Why & How to Identify Changes to the Google Algorithm

Why & How to Identify Changes to the Google Algorithm

Google algorithm updates thousands of times a year.

Some of Google’s algorithms are quite well known – some have almost taken on legendary status (e.g., Florida, Panda, Penguin, RankBrain) and have had a major impact on the history of SEO and the rankings (and revenue) of websites.

But most changes are much smaller. Some updates even go completely unnoticed.

In just the past two years, we’ve seen roughly a dozen significant updates – many of which were “quality updates,” as well as:

March 9, 2018: Broad Core Algorithm Update

December 12, 2017: Maccabees

March 7, 2017: “Fred”

Some of these recent updates have been confirmed or announced by Google.

However, other periods of volatility in the SERPs (believed to be due to an algorithm update) have been observed and reported by algorithm watchers and tracking tools, but Google has never officially confirmed an update.

Why You Should Track Google Updates

You’re in the profession of optimizing websites and content for search engines.

So it makes sense to keep track of big and important changes that could impact your SEO strategy and tactics.

An algorithm change or update can either help or hurt your:

  • Search ranking and visibility.
  • Organic search traffic.
  • Conversions.
  • Return on investment (ROI).
  • Revenue.

Most people tend to think of an algorithm as a way Google punishes websites.

But really, algorithms are a way to reward websites for providing a good user experience and relevant content.

Search is a zero-sum game. For every winner, there must be a loser.

Google wants to provide the best possible answer for the user’s search query.

All that said, it would be kind of insane (and impossible) to try to keep track of every little Google search update.

Think about it like this:

If Google is updating it’s search algorithm thousands of times per year, that means Google is changing its algorithm around three times per day, on average.

To paraphrase Roger Montti: If you pick any day of the week and declare a Google update happened, you’d probably be correct!

So track those big updates. Just don’t obsess over them or you’ll make yourself crazy.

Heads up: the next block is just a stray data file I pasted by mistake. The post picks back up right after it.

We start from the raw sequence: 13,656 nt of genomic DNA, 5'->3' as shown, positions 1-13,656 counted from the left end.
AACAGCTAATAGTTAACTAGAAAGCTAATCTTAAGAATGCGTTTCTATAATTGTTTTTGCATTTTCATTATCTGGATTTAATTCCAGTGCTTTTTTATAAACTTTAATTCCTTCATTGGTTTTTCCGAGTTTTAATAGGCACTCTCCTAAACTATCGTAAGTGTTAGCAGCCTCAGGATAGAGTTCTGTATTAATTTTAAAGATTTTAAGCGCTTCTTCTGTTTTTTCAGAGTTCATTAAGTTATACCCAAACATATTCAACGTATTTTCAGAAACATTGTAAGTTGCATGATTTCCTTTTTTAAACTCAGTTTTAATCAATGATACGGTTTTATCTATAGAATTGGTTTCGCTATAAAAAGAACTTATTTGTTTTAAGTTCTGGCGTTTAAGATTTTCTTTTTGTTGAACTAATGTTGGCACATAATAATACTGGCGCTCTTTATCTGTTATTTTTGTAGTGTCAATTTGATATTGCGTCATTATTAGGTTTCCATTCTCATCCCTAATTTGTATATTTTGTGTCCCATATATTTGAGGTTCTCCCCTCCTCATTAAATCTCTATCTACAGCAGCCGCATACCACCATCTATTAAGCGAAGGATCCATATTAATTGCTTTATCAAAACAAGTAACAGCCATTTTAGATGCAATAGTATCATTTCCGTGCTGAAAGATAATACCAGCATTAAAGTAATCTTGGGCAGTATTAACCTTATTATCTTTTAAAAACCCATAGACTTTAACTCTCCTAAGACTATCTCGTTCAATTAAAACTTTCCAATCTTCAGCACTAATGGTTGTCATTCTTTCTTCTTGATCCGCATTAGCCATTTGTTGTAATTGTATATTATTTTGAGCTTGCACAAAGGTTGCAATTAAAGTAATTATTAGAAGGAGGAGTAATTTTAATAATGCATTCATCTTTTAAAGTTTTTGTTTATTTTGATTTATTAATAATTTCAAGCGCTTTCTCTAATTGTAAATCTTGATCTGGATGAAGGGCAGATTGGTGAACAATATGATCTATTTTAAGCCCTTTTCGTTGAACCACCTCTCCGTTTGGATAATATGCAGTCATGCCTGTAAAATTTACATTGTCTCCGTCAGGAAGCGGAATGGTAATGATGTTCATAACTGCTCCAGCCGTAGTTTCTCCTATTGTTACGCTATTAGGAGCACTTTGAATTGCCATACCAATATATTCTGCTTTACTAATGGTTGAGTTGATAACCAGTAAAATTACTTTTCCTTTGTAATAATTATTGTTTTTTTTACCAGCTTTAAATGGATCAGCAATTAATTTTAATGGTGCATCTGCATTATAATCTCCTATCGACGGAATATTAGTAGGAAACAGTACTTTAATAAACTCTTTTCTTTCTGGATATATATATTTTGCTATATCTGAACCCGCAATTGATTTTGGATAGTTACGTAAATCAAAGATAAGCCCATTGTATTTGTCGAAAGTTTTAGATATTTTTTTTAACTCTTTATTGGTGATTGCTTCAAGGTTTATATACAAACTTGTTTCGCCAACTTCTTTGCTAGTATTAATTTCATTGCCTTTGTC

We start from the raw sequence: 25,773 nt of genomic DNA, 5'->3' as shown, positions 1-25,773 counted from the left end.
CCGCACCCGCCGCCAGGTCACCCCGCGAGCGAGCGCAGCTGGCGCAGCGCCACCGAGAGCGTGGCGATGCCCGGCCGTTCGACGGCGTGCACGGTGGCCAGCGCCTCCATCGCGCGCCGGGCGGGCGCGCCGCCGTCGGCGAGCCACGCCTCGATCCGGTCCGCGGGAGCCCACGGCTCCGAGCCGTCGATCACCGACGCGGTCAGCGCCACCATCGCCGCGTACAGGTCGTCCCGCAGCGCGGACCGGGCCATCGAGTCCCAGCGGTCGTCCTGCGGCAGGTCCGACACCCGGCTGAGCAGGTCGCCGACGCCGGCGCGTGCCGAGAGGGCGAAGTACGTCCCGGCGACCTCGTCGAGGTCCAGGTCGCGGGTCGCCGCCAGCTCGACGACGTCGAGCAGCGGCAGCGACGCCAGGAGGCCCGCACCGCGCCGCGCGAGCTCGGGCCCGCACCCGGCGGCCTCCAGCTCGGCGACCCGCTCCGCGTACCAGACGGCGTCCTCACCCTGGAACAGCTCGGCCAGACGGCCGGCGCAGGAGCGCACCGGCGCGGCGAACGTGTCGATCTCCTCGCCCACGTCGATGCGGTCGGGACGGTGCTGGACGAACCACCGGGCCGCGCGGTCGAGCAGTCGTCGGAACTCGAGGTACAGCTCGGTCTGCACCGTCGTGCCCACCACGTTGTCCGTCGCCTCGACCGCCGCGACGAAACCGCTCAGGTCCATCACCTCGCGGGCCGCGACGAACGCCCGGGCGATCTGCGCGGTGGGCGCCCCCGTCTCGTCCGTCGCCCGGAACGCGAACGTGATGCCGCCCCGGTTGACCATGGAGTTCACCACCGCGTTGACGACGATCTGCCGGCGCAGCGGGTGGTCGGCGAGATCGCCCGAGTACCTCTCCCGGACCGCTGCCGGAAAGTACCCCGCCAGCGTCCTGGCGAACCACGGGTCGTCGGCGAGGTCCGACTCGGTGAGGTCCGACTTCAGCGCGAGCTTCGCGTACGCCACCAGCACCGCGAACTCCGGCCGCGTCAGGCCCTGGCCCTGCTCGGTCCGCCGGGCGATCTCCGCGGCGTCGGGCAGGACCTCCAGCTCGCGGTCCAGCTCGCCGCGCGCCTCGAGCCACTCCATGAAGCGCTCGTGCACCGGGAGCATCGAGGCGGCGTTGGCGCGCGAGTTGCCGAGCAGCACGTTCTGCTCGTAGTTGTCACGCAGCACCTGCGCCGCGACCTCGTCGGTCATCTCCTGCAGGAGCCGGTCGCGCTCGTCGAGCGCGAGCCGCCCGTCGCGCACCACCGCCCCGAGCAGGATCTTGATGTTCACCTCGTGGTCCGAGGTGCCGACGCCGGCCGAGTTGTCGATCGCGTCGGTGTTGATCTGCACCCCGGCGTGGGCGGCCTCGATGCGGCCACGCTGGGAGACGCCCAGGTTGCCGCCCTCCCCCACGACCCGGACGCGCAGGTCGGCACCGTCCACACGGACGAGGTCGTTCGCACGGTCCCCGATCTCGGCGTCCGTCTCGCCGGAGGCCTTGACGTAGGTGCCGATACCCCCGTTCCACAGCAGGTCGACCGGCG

So how do you track Google algorithm updates?

Places to Track Google Algorithm Updates

There are many great SEO blogs that cover all types of search updates.

But here are a few resources you can use to specifically to keep track of Google algorithm updates.

From 2003 to the present, Search Engine Journal has you covered.

The following details are included on a whole page that we have devoted to Google algorithm updates:

  • named algorithm.
  • The launch date (s).
  • a succinct description of the effect.
  • Whether it has been verified or not.
  • Links to official announcements (blog posts and tweets), news articles, and analysis (from the SEJ and other reliable outside sources), so you can dig deeper and comprehend the changes.

8 Tools to Track Google Algorithm Updates

Google isn’t particularly fond of any third-party tools that monitor changes to Google’s algorithms.

Officially, some Google spokespeople have warned SEO professionals that such tools are inaccurate most of the time.

This is true – some of these tools pick up on “changes” to Google’s search results that aren’t really algorithm updates at all.

Fluctuation? Sure. But volatility in the SERP results isn’t always due to a Google algorithm change.

All that said, these tools can provide an early warning that an update might be brewing and you should check your analytics.

The Google Webmaster Central Blog used to be the go-to source for information on significant algorithm updates as they happened, whether it was the introduction of Panda, Penguin, or the Page Layout algorithm.

However, Google continues to use the blog to communicate upcoming significant changes, occasionally weeks or even months beforehand.

Keep an eye on this source to learn about the most recent updates, straight from Google.

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